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FX COLUMN-Weak yen remains Japan's inflation anchor
August 27, 2014 / 11:31 AM / 3 years ago

FX COLUMN-Weak yen remains Japan's inflation anchor

- Neal Kimberley is an FX market analyst for Reuters. The opinions expressed are his own -

By Neal Kimberley

LONDON, Aug 27 (Reuters) - Continuing and broad-based yen weakness would sit comfortably with the objectives outlined by Bank of Japan Governor Haruhiko Kuroda in his speech last week at Jackson Hole, Wyoming.

For a text of Kuroda's full remarks: here

The BOJ Governor said the mechanism for negotiating wage increases “stopped working effectively” while Japan battled deflation over the past two decades. He also said he wants to “anchor inflation expectations at 2 percent” to act as a benchmark for wage-setting.

That remains quite a task, and the central bank itself acknowledges that inflation in Japan will slow to around 1 percent in the months ahead.

To illustrate the challenge, see this comparative graphic of government bond yields, inflation and interest rates in Japan, the euro zone and Switzerland.

A weak yen, it could be argued, by encouraging imported inflation in a Japanese economy almost entirely dependent on energy imports, has been and remains a key support as the BOJ tries to break long-established deflationary expectations.

The central bank has sought to bring to an end a growth-strangling period during which Japanese consumers have put off purchases today in the belief that prices will be lower tomorrow.

Indeed, sources told Reuters on Tuesday that even though the Bank of Japan is expected to cut its economic growth forecast for this fiscal year in a semi-annual review due at the end of October, it is likely to keep its bullish inflation outlook.

The aim to cement inflationary expectations is unchanged.

But what if the BOJ succeeds?

Traders might wonder how Japan’s policymakers can square the circle between anchoring inflation expectations at 2 percent, and the current yield of 0.5 percent on the benchmark 10-year Japanese government bond.

Even at very low nominal JGB yields, Japan’s debt-servicing costs already consume a substantial chunk of tax revenues.

Debt servicing was forecast in December to consume nearly 25 percent of the country’s projected record spending of 95.88 trillion yen in fiscal 2014-15.

With 2014-15 tax revenue estimated at 50 trillion yen, that means the forecast debt service cost will eat up almost 48 percent of the expected tax take.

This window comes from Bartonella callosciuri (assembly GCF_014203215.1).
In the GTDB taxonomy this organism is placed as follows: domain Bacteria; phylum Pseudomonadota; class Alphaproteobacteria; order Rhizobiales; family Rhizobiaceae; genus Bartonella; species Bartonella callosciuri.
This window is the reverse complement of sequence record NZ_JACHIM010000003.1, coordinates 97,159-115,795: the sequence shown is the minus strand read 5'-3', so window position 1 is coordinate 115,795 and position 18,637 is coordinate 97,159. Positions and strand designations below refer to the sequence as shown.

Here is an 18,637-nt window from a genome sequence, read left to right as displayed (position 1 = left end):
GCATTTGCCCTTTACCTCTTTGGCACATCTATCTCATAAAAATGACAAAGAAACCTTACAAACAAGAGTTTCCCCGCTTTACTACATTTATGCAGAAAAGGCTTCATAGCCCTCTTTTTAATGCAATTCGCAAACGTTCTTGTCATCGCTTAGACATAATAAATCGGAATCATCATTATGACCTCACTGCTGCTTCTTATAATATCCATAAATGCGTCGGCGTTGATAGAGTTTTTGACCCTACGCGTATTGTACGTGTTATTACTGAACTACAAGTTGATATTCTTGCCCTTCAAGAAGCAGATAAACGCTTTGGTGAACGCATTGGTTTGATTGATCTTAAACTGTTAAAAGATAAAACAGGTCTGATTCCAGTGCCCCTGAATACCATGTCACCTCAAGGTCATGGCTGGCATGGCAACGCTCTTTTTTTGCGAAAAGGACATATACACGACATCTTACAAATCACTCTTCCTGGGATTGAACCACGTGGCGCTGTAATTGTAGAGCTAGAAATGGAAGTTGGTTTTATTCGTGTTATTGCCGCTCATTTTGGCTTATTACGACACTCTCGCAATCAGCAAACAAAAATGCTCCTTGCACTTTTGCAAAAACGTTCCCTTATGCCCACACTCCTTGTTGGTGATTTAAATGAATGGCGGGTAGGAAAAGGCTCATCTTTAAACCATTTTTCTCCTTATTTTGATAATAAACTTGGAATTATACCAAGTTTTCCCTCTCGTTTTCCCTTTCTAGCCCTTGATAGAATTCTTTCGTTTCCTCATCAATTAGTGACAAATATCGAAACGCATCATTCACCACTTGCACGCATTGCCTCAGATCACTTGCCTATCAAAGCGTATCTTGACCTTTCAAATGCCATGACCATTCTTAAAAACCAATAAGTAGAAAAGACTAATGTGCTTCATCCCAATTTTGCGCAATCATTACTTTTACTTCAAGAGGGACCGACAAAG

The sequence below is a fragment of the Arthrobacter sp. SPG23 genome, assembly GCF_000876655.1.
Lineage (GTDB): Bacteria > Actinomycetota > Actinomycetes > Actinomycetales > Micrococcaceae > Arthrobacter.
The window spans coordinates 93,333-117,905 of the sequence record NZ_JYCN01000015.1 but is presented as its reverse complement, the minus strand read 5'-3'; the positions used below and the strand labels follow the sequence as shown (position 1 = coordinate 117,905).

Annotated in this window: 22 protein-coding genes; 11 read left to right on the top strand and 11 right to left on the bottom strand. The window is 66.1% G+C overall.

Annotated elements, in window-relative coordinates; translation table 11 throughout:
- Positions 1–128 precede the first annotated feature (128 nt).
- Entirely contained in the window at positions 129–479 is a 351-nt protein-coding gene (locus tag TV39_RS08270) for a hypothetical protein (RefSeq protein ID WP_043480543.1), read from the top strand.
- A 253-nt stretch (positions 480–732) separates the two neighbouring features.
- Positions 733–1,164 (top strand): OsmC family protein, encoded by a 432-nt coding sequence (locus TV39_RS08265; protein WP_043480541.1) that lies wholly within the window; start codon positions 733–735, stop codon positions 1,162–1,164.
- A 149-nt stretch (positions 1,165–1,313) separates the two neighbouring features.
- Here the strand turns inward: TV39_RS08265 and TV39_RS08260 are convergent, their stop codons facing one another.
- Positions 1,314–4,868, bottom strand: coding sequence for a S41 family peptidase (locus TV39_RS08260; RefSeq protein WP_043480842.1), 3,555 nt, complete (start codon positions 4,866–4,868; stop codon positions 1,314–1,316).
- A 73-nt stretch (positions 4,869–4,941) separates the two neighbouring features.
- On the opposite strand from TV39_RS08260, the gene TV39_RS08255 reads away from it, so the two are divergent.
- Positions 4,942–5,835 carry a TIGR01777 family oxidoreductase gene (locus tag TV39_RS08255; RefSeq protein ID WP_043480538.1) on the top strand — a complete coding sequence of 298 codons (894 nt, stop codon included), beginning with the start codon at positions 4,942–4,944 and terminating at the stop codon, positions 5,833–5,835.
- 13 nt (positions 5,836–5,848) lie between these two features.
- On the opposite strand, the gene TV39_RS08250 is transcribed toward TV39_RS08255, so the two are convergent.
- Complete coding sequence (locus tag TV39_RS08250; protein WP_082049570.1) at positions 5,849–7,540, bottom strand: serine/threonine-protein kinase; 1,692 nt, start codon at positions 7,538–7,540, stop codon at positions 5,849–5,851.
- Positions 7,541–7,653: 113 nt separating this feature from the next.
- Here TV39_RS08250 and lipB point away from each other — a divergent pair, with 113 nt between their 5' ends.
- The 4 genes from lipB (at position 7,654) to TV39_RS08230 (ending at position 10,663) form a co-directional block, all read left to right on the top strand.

Unless the tax base expands exponentially, if a rise in inflation expectations did prompt higher JGB yields, Japan’s government would surely have to be very creative in order to service its debt.

That possibility hardly seems positive for the yen’s value.

Of course, if the process of keeping nominal JGB yields low were successful, even in the face of an uptick in inflation expectations to 2 percent, the holders of JGBs would be getting an increasingly negative real return on their money.

That would likely encourage investments in riskier assets, including those denominated in foreign currencies, in pursuit of higher yields, a process which may already have begun.


That must entail some degree of yen selling.

At the very least, by keeping JGB yields suppressed despite higher inflation, domestic bond holders are left poorer in real terms. That may well encourage some of the rentier class, Japan’s expanding regiments of pensioners, to seek employment.

Kuroda notes that the labour participation rate in Japan has been rising and said it was critical this remains a feature of the Japanese economy. He wants to create “a work environment favorable to women and the elderly in order to mitigate labour force shortages over time”.

A cynic might think beggaring Japan’s pensioners through rising negative real returns on their JGB holdings would certainly tick that box, pushing the elderly back into work.

It is clear from Kuroda’s Jackson Hole speech that engendering higher inflation expectations remains at the core of the central bank’s recipe for Japan to restore “its vitality and achieve sustained growth”.

It is hard not to conclude that a weak yen remains part of the BOJ’s policy prescription. (Editing by Nigel Stephenson and Hugh Lawson)

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